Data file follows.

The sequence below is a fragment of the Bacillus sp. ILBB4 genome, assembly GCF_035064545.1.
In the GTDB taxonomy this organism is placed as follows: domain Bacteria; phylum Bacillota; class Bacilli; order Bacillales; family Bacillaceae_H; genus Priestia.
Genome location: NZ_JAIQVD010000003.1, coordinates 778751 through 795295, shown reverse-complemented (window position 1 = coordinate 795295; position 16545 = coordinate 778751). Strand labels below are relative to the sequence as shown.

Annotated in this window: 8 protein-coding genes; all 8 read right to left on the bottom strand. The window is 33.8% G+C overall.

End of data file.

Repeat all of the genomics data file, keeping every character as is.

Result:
The sequence below is a fragment of the Bacillus sp. ILBB4 genome, assembly GCF_035064545.1.
In the GTDB taxonomy this organism is placed as follows: domain Bacteria; phylum Bacillota; class Bacilli; order Bacillales; family Bacillaceae_H; genus Priestia.
Genome location: NZ_JAIQVD010000003.1, coordinates 778751 through 795295, shown reverse-complemented (window position 1 = coordinate 795295; position 16545 = coordinate 778751). Strand labels below are relative to the sequence as shown.

Annotated in this window: 8 protein-coding genes; all 8 read right to left on the bottom strand. The window is 33.8% G+C overall.